An Interview with
Linore Rose Burkard
Join us today for a glimpse into Linore's thoughts about her writing and what got her started in writing Regency novels.
Linore, Your tag line is "Inspirational Romance for the Jane Austen Soul". How did a girl from Queens, NY become enamored with the Regency era and come to write novels in that genre but with an inspirational twist?
By my twenties I had discovered Georgette Heyer (called the Queen of the Regency Romance) and then I re-discovered Jane Austen. Christian fiction was just starting to take off, and I kept hoping for a Christian regency to read, but it never materialized. I finally realized that if this book was going to be written, it would have to be by me! So, I wrote the book I wanted to read.
How has Jane Austen's work influenced yours? Who else has inspired your writing?
Austen shows that "romance" does not have to be seen as less literary than other genres, and that wit, taste and depth of character are as important as plot. Georgette Heyer, as I mentioned, was an influence; and beyond them, I suppose it is just that I always read a great deal, and really longed to fashion a story where the gospel was included, but to have it in there naturally, so that readers wouldn't feel preached to. I love all the James Herriot books, Dickens, the Brontes, and other English writers.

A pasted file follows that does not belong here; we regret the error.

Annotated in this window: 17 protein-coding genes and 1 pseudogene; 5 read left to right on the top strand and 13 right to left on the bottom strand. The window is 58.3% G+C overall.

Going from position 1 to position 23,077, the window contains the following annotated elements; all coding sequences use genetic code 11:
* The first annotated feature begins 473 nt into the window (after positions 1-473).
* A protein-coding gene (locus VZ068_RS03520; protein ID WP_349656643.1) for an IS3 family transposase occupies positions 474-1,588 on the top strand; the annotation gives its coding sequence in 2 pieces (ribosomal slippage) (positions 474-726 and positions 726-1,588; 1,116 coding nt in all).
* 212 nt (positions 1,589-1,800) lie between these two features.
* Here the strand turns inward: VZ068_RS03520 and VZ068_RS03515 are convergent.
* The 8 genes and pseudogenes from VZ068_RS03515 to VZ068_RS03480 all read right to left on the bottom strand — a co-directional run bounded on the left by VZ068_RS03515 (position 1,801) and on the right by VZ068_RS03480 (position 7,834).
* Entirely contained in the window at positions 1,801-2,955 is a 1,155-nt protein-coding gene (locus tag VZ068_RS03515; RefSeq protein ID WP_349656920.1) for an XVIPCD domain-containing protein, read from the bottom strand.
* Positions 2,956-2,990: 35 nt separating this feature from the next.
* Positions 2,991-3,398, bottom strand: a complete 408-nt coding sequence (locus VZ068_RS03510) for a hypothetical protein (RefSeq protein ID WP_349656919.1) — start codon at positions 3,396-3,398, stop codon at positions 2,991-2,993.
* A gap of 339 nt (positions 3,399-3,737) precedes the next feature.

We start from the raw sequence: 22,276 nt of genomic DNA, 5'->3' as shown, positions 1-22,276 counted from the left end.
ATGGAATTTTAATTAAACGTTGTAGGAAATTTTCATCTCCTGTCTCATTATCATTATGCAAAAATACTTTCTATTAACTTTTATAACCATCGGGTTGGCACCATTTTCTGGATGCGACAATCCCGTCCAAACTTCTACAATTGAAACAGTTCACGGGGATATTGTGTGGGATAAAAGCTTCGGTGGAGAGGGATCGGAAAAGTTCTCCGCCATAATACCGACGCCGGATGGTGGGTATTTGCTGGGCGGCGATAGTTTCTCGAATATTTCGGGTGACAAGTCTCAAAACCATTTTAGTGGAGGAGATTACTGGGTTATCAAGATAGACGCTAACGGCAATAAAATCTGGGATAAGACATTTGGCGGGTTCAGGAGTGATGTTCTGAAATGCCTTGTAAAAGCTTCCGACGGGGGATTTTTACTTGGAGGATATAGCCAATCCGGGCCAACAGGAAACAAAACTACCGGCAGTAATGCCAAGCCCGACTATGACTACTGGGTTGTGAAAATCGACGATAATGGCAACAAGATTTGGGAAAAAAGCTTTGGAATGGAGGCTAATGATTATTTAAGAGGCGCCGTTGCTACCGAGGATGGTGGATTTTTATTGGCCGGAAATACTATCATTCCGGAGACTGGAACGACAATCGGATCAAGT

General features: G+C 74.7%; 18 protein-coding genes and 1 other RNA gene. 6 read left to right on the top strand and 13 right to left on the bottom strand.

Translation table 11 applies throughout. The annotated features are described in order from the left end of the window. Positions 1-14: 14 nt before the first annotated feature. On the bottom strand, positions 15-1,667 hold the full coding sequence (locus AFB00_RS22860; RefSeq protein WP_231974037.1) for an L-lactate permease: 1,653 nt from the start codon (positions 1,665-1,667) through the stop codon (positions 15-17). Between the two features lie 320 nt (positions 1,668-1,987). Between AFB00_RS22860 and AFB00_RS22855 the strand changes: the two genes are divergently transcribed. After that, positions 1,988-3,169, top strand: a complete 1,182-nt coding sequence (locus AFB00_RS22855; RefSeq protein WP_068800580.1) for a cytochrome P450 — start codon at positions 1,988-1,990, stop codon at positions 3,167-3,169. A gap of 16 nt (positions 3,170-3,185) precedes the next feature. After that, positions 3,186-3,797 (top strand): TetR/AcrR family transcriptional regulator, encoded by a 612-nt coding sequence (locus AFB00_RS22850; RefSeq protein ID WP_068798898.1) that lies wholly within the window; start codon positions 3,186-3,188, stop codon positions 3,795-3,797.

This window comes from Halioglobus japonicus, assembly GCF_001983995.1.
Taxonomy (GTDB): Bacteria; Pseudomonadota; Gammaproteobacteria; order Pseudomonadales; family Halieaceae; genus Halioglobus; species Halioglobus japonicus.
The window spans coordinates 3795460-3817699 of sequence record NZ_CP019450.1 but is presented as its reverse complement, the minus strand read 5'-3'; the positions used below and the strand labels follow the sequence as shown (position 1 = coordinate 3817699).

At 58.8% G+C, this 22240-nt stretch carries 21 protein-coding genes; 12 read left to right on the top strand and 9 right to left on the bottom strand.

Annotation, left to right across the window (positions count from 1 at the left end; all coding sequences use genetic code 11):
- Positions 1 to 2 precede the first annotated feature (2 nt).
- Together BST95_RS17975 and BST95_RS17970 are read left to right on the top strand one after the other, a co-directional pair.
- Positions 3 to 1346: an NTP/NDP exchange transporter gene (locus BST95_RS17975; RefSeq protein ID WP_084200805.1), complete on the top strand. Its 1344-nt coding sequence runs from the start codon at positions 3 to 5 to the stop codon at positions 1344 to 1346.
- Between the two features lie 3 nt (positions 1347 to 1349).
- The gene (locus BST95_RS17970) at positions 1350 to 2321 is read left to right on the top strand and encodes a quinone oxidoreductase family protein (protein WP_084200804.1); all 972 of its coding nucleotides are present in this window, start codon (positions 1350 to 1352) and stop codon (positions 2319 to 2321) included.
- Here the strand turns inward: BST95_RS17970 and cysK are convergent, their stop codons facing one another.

You graduated magna cum laude from the City University of New York with a Bachelor of Arts in English Literature. Did you pursue that degree with the goal of becoming a novelist?
No, I wasn't confident enough to ever think I'd write novels and have them published. Writing was something I couldn't seem to get away from, but I never dreamed I'd succeed at it. I majored in English Lit. just because I love it!
What do you hope readers will take away from your books?
I hope my readers will feel as though they've been transported to an amazing world of the past, with living characters and places so real they can almost reach out and touch them. I love it when readers write to me to say they just had a wonderful mini-vacation--reading my book! Some say they've had a spiritually encouraging journey while reading--and that means everything to me.
Any Regency romance is going to be compared to Jane Austen's novels ~ how are your books similar / different?
I don't think most regencies are written to be like Jane, and mine are no exception. I'm not competing with Jane Austen; I'm re-visiting the world she wrote about, though; and that is the similarity. When readers say my writing is "Austen-like", I take that as a huge compliment, but that's when I think it's wise not to believe my own press! (smile)
Do you have more Regency novels planned?
Right now I'm working on a regency time-travel that is dying to be a screenplay! I'm writing it as a novel, but little scenes creep in where, at their end, I actually type in "fade to black," before I realize what I've done. That's all I'm going to say about the new book for now, but readers can rest assured that it will be different enough to delight them, but similar in the sense that it's still me writing, it's still my voice.
Can you give us a sneak peek into The Country House Courtship?